"You can't be dismissive of people's comments or of existing practice," adds Ms Foster. "Teachers from both schools have the opportunity to express what they want their schools to be." Some people thought Ms Foster was crazy to take on a school in special measures. Moorside scraped through an Ofsted inspection when she joined 15 years ago, when the school's behaviour had to be "addressed as a matter of urgency".

Having come so far with one school, and having devoted 22 years to headship already, colleagues and friends said she deserved to put her feet up.

But Ms Foster thought differently. "It's so exciting and positive to be able to share expertise with another school that is struggling. If you have the facility and capacity to do it, you should go for it."

Personal enthusiasm from individual headteachers can go a long way in overcoming reservations, the ELC report confirms. But sharing heads won't be right for everyone.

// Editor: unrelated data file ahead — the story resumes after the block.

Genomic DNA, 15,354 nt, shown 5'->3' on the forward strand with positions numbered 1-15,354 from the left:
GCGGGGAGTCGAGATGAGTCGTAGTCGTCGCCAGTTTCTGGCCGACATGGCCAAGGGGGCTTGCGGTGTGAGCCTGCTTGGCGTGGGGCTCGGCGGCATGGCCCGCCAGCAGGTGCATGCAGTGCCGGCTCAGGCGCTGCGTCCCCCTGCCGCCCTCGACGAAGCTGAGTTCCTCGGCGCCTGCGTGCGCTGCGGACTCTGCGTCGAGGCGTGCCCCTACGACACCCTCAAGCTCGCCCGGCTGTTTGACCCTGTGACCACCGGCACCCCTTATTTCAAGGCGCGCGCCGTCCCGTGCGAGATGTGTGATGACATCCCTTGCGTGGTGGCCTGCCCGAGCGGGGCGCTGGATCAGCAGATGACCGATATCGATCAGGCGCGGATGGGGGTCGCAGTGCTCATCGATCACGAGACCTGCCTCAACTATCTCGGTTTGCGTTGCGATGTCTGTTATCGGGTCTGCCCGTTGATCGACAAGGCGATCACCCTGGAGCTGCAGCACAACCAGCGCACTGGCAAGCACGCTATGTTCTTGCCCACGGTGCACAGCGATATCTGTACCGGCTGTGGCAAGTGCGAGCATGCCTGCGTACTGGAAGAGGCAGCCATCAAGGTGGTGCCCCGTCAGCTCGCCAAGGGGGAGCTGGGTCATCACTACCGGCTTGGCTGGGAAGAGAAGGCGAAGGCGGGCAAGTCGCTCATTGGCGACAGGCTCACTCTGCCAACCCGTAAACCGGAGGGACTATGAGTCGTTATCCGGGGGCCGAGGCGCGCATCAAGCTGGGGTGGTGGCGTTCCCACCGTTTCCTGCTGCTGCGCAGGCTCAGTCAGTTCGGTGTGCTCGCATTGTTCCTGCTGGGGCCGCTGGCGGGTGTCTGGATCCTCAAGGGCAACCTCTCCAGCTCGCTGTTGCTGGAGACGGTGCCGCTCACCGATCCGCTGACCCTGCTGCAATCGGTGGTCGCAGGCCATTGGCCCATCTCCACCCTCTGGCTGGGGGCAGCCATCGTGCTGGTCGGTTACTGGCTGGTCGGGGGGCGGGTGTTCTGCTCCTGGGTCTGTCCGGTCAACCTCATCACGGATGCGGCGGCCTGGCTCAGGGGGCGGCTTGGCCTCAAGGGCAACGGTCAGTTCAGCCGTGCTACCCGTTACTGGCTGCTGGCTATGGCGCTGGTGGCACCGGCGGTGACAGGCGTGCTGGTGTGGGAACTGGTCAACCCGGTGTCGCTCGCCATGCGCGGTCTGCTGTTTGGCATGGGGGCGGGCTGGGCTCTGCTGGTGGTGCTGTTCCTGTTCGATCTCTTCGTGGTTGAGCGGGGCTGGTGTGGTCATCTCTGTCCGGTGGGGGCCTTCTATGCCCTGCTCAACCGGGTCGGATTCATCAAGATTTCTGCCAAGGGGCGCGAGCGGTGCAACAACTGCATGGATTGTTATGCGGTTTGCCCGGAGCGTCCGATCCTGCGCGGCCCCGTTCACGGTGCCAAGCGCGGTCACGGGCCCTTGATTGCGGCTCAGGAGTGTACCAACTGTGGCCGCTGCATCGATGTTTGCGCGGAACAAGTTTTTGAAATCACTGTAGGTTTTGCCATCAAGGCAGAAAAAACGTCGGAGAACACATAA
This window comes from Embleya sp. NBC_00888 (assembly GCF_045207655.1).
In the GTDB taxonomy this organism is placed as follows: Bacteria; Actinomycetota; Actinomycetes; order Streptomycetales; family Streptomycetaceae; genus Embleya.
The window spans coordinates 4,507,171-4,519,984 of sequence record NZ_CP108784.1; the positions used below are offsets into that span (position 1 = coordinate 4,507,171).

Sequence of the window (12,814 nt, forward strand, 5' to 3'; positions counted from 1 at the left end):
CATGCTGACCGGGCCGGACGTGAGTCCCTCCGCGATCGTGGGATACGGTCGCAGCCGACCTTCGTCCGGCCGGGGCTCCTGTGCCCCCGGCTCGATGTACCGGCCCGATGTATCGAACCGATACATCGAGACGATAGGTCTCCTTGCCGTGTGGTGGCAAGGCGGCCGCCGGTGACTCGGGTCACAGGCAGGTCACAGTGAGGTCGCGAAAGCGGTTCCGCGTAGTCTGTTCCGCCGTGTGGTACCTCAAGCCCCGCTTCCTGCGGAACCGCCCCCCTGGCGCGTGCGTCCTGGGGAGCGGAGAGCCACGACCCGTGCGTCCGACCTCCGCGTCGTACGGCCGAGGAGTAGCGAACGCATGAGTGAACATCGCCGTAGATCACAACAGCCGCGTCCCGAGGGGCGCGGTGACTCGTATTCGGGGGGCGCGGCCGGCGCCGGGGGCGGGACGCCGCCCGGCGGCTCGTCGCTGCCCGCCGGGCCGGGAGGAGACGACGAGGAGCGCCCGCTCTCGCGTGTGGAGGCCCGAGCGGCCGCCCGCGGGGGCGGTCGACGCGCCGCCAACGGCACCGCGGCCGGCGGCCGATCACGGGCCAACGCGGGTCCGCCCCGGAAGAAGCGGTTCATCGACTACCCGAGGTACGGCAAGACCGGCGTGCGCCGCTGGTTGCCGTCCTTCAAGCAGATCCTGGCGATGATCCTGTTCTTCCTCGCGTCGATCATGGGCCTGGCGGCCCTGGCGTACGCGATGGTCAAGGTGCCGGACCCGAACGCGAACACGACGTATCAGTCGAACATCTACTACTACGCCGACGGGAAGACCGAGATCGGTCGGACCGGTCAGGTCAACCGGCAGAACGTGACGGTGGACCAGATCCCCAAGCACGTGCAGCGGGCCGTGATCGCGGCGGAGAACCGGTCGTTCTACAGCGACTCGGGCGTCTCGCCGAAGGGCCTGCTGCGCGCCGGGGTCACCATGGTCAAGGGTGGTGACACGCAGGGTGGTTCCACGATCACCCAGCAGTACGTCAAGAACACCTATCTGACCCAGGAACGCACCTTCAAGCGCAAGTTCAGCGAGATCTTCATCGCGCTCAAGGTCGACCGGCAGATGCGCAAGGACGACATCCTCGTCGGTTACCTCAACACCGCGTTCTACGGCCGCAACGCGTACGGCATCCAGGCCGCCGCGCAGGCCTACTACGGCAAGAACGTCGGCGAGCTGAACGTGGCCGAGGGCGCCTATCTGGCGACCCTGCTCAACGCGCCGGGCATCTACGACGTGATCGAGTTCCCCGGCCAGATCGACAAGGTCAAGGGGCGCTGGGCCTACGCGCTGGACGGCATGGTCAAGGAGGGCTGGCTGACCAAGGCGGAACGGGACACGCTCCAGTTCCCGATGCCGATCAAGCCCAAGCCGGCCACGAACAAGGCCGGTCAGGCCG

"I am convinced of the benefits of executive heads, but it's very context specific," says Mr Pattison. "In the early days, these models were very reactive - for instance, responding to schools in difficulties. Now, schools are coming together in proactive ways. They are asking: `What can we do better together that we currently do separately?'"

Finding the right type of collaboration - be it informally working with local schools, sharing an executive head or becoming a trust or federation - could be the difference between a failing and an improving school. And it may just make a good school even better.


- Percentage of positions unfilled

Primary 26

Secondary 19

Spec. schools 26

- Average no of applications per vacancy

Primary: 4.8

Secondary: 15.9

Spec. schools: 5.5

Source: 15th annual survey into headteacher vacancies in England and Wales, conducted by Education Data Surveys for the Association of School and College Leaders and the National Association of Head Teachers. September 2009.